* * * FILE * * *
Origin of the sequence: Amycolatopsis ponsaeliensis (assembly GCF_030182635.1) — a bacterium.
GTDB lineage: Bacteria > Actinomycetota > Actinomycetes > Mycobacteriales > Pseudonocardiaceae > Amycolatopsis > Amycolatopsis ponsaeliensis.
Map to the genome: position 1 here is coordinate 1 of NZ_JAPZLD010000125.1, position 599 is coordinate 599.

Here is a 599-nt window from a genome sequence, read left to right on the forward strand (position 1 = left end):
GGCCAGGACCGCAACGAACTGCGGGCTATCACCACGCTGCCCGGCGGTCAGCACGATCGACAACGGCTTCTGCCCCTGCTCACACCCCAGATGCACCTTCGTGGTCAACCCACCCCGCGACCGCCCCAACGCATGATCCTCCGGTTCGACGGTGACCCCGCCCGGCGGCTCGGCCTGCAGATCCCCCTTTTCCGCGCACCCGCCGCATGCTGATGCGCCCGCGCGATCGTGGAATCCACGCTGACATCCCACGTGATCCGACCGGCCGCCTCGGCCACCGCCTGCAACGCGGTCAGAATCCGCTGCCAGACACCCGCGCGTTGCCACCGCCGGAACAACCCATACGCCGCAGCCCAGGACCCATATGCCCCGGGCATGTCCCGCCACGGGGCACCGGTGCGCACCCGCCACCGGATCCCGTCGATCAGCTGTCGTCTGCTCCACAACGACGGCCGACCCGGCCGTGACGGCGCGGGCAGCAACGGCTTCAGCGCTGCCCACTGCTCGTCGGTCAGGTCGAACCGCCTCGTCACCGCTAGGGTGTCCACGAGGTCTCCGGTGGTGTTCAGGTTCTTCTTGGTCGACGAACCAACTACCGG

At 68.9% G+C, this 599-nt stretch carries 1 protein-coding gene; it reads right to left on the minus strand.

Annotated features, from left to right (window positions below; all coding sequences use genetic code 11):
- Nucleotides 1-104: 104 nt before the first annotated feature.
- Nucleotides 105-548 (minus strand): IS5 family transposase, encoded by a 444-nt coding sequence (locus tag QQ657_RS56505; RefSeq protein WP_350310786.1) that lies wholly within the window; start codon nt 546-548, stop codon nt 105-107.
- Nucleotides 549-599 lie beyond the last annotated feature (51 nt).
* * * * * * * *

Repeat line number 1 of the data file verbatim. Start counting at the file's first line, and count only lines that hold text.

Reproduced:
Origin of the sequence: Amycolatopsis ponsaeliensis (assembly GCF_030182635.1) — a bacterium.